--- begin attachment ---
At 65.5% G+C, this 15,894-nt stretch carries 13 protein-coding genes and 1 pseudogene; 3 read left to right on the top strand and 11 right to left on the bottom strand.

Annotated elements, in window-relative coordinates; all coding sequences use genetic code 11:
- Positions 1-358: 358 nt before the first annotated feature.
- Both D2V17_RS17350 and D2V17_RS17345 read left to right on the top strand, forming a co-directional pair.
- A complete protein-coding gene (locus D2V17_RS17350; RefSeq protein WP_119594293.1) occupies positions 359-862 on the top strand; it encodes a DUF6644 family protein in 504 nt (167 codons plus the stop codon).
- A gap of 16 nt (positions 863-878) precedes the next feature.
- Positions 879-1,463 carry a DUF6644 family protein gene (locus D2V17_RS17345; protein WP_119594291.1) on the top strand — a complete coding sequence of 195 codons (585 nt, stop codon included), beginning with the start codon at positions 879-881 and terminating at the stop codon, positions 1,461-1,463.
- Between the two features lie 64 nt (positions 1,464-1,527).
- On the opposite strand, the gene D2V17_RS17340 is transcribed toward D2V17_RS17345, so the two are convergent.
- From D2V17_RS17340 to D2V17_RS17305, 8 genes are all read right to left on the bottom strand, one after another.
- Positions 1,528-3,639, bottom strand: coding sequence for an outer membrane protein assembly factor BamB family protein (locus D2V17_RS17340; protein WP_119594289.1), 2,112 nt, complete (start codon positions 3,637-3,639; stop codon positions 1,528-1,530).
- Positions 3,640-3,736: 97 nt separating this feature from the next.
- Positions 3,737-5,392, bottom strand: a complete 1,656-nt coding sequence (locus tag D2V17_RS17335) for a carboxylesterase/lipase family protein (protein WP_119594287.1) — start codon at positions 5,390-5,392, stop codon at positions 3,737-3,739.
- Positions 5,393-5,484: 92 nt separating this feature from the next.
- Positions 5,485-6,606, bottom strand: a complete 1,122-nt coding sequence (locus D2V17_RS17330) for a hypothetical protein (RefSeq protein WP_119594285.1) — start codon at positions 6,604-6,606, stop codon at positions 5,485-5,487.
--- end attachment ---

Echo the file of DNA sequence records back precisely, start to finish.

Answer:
At 65.5% G+C, this 15,894-nt stretch carries 13 protein-coding genes and 1 pseudogene; 3 read left to right on the top strand and 11 right to left on the bottom strand.

Annotated elements, in window-relative coordinates; all coding sequences use genetic code 11:
- Positions 1-358: 358 nt before the first annotated feature.
- Both D2V17_RS17350 and D2V17_RS17345 read left to right on the top strand, forming a co-directional pair.
- A complete protein-coding gene (locus D2V17_RS17350; RefSeq protein WP_119594293.1) occupies positions 359-862 on the top strand; it encodes a DUF6644 family protein in 504 nt (167 codons plus the stop codon).
- A gap of 16 nt (positions 863-878) precedes the next feature.
- Positions 879-1,463 carry a DUF6644 family protein gene (locus D2V17_RS17345; protein WP_119594291.1) on the top strand — a complete coding sequence of 195 codons (585 nt, stop codon included), beginning with the start codon at positions 879-881 and terminating at the stop codon, positions 1,461-1,463.
- Between the two features lie 64 nt (positions 1,464-1,527).
- On the opposite strand, the gene D2V17_RS17340 is transcribed toward D2V17_RS17345, so the two are convergent.
- From D2V17_RS17340 to D2V17_RS17305, 8 genes are all read right to left on the bottom strand, one after another.
- Positions 1,528-3,639, bottom strand: coding sequence for an outer membrane protein assembly factor BamB family protein (locus D2V17_RS17340; protein WP_119594289.1), 2,112 nt, complete (start codon positions 3,637-3,639; stop codon positions 1,528-1,530).
- Positions 3,640-3,736: 97 nt separating this feature from the next.
- Positions 3,737-5,392, bottom strand: a complete 1,656-nt coding sequence (locus tag D2V17_RS17335) for a carboxylesterase/lipase family protein (protein WP_119594287.1) — start codon at positions 5,390-5,392, stop codon at positions 3,737-3,739.
- Positions 5,393-5,484: 92 nt separating this feature from the next.
- Positions 5,485-6,606, bottom strand: a complete 1,122-nt coding sequence (locus D2V17_RS17330) for a hypothetical protein (RefSeq protein WP_119594285.1) — start codon at positions 6,604-6,606, stop codon at positions 5,485-5,487.